With regard to mental illness, only about 4% of violent crime is committed by individuals known to be psychiatrically ill. Our patients are far more likely to be victimized than to hurt others. But suicide has not dropped along with violence to others, and as the greatest risk of death involves firearms, it needs far more attention. We believe there is treatable illness (depressive, psychotic, etc.) in nearly all who die by their own hand. When 54% of suicides do not come to attention as mentally ill prior to death, it’s clear we have a great deal of work ahead of us.
Firearms are extremely lethal in suicide attempts, 18 times more likely to end in death than most other means (though jumping can be just as deadly, and hanging is increasing in frequency).
But there are large cultural issues in suicide to be grappled with. As with violence, the great number of firearms in America still leaves us below the average of suicide rates globally, with other nations preferring hanging, poison or jumping. Means substitution is a controversial subject, but I think it is virtually a sure thing in the long run—suicidality will not diminish just because Beto comes for our guns.
Acutely, the high lethality of readily available firearms matters very much. The final act may be somewhat impulsive, but the typical suicide has been working up to it for some time with a fixed idea of what he must do. When the attempt can be prevented or interrupted, most people can be healed and will likely never try again.
Thus the question of “Red Flag” laws has to be addressed. Their point, to intervene in cases where someone realizes someone else is in danger (or might commit violence), is valid. But as they have so far been enacted in 14 states, they are dangerous themselves and badly infringe on multiple constitutional principles that we normally prize. That they usually define possessing a gun as an actionable danger in itself is scary enough. Then confiscation is ordered unbeknownst to the subject, who only then can fight for his rights and property at great expense. Guilty unless proven innocent is not the basis of our society.
All we know about their efficacy is from Connecticut, which has had one for years: perhaps one suicide has been prevented for each 20 confiscations there and no homicides at all. But one man in Maryland was killed during the surprise execution of the order.
What should we do? Adding to the 22,000+ laws that regulate the
militia . . . sorry, legal gun ownership and use . . . won’t help. The meme that matters is: “See something, Say something, Do something.” In cases like the massacre at the M.S. Douglas High School in Parkland, Florida, where authorities ignored many fears and warnings, the “Do something” failed, and has far too often. In cases of criminal threat, the legal system must do its job. When there may be psychiatric issuies, expert evaluation must be obtained, and if inpatient treatment is indicated it must continue as long as needed until the person can be discharged safely.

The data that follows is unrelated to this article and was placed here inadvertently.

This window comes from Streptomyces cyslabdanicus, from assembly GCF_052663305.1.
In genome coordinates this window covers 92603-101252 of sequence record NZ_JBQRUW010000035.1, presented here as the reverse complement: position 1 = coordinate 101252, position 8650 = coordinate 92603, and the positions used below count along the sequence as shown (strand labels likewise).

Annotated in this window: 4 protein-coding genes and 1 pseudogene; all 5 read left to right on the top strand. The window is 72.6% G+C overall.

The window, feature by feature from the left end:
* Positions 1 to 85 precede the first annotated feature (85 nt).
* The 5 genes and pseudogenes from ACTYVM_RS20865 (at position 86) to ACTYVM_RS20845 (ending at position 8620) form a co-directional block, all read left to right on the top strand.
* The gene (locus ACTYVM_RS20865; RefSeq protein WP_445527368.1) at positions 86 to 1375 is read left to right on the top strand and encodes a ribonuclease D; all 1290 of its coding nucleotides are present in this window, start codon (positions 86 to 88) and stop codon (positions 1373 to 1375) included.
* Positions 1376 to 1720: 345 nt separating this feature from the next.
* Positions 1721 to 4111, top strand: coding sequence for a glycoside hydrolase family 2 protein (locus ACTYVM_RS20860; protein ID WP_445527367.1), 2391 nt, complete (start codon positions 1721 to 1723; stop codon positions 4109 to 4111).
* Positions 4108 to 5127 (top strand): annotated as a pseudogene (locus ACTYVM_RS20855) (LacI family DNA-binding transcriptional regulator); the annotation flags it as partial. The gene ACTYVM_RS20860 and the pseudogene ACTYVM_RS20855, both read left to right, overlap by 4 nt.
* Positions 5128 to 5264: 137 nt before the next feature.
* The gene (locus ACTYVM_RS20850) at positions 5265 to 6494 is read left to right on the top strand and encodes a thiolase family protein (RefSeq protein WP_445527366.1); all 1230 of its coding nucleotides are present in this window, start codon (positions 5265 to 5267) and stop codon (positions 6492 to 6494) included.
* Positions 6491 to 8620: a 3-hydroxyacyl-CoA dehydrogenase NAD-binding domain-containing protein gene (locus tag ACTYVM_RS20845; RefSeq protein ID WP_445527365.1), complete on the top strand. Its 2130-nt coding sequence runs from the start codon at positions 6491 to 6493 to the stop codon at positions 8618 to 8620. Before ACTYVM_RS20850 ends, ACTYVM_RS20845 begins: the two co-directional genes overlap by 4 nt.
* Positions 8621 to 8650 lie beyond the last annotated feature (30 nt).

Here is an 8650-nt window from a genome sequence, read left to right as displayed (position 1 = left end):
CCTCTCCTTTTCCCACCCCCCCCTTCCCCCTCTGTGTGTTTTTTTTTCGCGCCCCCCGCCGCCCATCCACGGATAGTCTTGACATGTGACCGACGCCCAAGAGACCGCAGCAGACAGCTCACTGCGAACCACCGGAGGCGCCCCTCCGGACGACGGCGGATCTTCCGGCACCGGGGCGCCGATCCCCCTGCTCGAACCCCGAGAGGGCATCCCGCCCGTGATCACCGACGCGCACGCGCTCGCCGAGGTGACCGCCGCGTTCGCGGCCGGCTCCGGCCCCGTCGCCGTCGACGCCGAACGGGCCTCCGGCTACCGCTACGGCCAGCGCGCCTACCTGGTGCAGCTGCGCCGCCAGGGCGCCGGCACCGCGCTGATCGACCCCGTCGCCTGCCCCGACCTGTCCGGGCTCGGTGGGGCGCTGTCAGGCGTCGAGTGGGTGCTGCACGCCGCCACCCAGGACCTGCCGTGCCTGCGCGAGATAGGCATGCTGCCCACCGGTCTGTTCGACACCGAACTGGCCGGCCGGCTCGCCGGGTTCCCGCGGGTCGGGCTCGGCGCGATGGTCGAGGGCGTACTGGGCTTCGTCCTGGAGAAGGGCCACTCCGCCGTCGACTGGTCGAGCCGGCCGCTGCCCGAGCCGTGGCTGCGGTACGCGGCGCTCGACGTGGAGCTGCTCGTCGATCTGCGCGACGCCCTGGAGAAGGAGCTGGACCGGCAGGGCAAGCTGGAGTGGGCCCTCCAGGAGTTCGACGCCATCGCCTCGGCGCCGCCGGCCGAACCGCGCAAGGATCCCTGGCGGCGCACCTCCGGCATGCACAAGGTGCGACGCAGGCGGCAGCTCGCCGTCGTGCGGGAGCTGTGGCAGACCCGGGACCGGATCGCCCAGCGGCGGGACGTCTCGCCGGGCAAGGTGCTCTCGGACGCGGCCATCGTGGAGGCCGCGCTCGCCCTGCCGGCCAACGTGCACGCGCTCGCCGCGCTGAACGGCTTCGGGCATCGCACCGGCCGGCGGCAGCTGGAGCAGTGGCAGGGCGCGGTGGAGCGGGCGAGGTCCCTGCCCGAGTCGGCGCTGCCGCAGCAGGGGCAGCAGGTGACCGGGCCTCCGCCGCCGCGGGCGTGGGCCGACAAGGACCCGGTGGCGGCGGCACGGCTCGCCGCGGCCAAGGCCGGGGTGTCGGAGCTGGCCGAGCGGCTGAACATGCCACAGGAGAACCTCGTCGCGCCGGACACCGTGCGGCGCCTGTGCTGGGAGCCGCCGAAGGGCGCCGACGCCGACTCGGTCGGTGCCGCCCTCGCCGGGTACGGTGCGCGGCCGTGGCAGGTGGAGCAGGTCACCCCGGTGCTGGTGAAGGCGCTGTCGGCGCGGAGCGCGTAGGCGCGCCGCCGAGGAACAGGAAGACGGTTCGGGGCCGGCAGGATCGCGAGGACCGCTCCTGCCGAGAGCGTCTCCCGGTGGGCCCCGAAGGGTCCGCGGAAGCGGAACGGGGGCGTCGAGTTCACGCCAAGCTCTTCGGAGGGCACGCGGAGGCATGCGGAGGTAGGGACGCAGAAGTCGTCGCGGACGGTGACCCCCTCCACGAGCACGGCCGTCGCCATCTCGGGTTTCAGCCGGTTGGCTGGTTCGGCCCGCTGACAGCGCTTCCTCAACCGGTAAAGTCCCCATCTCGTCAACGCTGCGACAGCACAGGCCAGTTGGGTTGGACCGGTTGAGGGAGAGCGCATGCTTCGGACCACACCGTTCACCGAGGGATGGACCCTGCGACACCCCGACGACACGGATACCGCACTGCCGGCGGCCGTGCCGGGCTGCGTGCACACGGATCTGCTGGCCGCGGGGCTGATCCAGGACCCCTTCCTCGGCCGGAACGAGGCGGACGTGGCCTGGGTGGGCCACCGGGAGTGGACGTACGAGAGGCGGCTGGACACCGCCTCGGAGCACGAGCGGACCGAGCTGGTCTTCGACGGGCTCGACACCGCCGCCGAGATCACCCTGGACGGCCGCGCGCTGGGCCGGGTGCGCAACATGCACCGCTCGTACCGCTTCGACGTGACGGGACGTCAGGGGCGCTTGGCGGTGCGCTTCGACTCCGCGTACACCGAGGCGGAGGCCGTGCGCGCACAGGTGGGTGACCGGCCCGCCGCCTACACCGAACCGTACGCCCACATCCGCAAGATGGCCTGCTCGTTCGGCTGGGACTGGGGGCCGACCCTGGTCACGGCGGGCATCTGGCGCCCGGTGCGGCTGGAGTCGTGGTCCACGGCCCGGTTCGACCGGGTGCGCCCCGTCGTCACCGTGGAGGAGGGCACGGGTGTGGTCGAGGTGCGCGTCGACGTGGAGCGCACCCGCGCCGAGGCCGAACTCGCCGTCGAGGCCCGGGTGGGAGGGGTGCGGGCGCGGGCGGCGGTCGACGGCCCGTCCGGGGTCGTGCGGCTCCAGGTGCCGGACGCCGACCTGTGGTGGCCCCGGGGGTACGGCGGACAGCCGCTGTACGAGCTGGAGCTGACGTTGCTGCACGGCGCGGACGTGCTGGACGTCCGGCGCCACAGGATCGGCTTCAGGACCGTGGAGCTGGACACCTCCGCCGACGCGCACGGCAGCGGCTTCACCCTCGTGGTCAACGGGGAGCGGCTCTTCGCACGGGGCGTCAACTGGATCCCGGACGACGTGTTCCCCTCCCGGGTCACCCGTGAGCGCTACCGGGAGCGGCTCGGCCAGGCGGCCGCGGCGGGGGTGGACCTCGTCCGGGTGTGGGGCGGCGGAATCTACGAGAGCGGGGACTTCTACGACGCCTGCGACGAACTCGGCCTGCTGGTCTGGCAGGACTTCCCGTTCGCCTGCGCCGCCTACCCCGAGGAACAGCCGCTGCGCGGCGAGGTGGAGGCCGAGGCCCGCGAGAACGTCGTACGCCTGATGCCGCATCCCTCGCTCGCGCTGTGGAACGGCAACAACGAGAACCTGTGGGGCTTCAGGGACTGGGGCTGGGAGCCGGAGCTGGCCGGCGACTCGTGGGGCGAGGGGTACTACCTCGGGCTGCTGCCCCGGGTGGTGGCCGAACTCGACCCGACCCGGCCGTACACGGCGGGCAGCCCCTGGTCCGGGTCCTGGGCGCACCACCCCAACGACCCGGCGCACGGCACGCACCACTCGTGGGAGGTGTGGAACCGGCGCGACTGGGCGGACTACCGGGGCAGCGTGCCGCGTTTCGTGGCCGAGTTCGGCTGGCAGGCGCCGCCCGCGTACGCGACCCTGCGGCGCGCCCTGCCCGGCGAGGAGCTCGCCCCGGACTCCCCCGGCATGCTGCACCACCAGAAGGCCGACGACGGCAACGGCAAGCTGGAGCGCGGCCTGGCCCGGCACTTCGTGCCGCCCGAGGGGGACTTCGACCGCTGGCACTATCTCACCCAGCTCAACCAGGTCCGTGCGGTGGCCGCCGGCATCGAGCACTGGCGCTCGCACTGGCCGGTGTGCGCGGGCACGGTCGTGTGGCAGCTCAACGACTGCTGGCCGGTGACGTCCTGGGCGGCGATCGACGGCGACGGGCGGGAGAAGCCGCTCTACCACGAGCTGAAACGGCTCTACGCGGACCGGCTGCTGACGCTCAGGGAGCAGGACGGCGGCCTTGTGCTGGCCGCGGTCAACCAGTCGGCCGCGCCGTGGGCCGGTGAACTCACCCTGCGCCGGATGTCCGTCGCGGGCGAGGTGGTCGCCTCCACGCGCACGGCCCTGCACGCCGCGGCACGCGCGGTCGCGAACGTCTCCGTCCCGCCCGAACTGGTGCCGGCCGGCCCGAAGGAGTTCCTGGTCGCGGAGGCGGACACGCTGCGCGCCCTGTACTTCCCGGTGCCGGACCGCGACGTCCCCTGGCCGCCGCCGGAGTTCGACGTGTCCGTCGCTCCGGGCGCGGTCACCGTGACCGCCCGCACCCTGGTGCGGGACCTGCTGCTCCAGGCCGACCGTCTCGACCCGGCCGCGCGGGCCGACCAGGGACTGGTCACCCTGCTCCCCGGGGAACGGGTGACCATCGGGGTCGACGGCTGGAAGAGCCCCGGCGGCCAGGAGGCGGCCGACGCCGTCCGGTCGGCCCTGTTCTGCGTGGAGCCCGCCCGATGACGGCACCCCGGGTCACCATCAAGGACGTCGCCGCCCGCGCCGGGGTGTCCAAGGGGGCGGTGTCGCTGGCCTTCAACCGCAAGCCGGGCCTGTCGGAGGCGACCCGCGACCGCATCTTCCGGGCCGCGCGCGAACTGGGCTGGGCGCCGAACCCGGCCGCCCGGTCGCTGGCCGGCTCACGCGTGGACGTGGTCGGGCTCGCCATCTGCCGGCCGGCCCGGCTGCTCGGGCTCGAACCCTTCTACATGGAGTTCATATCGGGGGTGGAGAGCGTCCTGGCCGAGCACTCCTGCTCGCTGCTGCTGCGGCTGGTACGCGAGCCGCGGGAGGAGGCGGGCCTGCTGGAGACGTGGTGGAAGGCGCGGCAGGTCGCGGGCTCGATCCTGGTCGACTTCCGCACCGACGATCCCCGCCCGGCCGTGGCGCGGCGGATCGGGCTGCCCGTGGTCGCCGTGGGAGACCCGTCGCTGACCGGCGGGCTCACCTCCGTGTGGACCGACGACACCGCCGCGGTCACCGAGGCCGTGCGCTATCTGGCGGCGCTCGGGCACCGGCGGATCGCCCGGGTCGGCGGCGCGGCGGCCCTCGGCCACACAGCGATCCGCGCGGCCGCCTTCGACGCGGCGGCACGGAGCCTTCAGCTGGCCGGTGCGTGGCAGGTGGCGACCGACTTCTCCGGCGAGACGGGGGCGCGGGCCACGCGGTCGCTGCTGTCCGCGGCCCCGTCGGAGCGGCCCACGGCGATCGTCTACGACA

Education is the key to true ‘gun safety’. Four simple Rules are really all that is necessary, and children should be taught them just as they learn to swim to reduce their risk of drowning. People will encounter guns in our world, and must understand what they do and how to deal with them. There are programs for all that can teach everything from basic safety to expert marksmanship. The firearm industry, from major manufacturers through NSSF to the NRA to individual gun shop owners, offers or participates in educational programs that teach safety and can prevent tragedies. Our gun culture needs to be respected for all that rather than vilified.
Firearm research is a good thing; the problem is that so much of it is bad, biased, of shoddy academic and statistical quality, and full of arbitrary data selection, correlations, associations and conclusions that primarily meet research goals rather than produce trustworthy findings. Despite the constant calls for more money to do more research, there has always been money for anti-gun studies, of which there are actually more than ever.
The questions afterward were as expected. One did want to know more about the Dickey amendment. The other two were classic diversions. “Do you think your hunting is more important than children’s lives?” (Of course not—my hunting doesn’t endanger any children.) And, “Children’s car seats have improved through regulation.” (Sure, but a functional gun simply fires when the trigger is pulled, and does not when it isn’t. I alluded to the mistaken belief that “smart guns” could make anything better, if they ever become usable.)
Sorry, I don’t remember if there was any applause at the end. But there were a number of attendees who couldn’t wait to get out of there and back to work!
Nonetheless, this was an excellent, Krauthammer-ish experience for me, DRGO, and the few brave souls who felt reinforced in their counter-cultural advocacy of rational thinking about firearms in the Big Apple. We had a marvelous time over lunch right after and hope to do it again and more. For me, a free afternoon in New York City was quite a perq, too.
— DRGO Editor Robert B. Young, MD is a psychiatrist practicing in Pittsford, NY, an associate clinical professor at the University of Rochester School of Medicine, and a Distinguished Life Fellow of the American Psychiatric Association.